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Saturday, February 27, 2010

Being an Ally to a Queer Person of Faith

This Wednesday, I went to a panel discussion sponsored by the Chaplain's office on "Being an Ally to a Queer Person of Faith." Although all the panelists were cheery and supportive, I felt that the discussion sidestepped the pertinent issue. For the most part, the advice that was being given (be supportive, let people have time to adjust, etc) was the advice that you would give to a queer person struggling to come out in any community, religious or not. The panel seemed to be hoping that, given enough time and support, any community that cared about a person would eventually come around.

The posters for this event pushed this idea of eventual harmonization. A typical poster for the event read: "Bisexual Baptist? What if somebody told you that your identity was a contradiction?"

Yeah, well, what if somebody was right?

Religious groups make truth claims about homosexuality, that are, at times, impossible to divorce from the truth claims they make about the nature of god and the appropriate form of worship. In these communities, it is completely plausible that there will never be acceptance of 'practicing' gays. In these cases, being an ally requires us to help a queer people of faith to make a choice between acting on their orientation and maintaining their religious faith.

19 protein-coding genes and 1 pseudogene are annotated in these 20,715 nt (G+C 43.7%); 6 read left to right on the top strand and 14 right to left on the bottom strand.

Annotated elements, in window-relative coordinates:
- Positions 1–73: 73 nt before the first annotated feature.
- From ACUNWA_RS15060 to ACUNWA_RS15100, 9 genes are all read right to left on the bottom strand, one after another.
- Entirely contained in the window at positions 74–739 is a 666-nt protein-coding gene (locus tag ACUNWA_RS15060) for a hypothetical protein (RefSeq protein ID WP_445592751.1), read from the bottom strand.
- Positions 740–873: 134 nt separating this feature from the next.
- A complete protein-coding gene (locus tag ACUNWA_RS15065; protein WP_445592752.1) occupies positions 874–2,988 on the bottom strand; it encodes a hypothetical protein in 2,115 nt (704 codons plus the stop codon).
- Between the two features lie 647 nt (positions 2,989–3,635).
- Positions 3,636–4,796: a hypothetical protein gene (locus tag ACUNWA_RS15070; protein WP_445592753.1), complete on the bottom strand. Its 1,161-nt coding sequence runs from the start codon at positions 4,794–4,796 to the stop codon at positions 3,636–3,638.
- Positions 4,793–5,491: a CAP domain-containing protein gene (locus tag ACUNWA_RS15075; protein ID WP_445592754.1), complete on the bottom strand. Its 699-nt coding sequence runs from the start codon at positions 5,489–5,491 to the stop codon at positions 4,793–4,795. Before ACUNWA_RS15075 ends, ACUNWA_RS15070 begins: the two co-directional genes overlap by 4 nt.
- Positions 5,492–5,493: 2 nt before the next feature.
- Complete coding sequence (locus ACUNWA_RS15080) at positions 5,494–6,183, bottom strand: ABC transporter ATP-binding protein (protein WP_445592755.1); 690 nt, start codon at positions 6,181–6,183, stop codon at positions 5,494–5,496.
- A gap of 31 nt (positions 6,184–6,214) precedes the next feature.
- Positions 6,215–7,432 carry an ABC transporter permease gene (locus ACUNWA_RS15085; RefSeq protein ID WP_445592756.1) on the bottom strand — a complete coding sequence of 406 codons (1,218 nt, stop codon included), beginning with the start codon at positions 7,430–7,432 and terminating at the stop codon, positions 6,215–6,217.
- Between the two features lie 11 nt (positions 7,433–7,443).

The panel seemed to be considering religion primarily in a cultural or social sense, but it is important to remember that religious faith makes demands on people. It is when we recognize that a faith is making unreasonable demands in that we make judgments about a religion's ability to distinguish true claims from false. Wednesday's panel should have recognized that, when we start telling the truth about ourselves, that change may force us to recognize that sexuality was not the only sphere of our life in which we have been living a lie.

1 comment:

pipen said...

I agree, religion in the conventional sense usually demands certain behavior from their followers. However, one should also consider the personal way in which someone chooses to practice their religion. While the "correct" way of being christian, jew, catholic, etc. might demand you not to be queer, there is always the choice of your own interpretation of faith and the religious writings. While some may say you are not truly [catholic, jew, christian, any other] if you only pick certain aspects to follow, you cannot deny the value of choosing the morals, beliefs you agree with and sticking to them. After all life is all about trying to be congruent with oneself. Maybe, the community won't accept you the way you are but the religious community is only a part of having faith.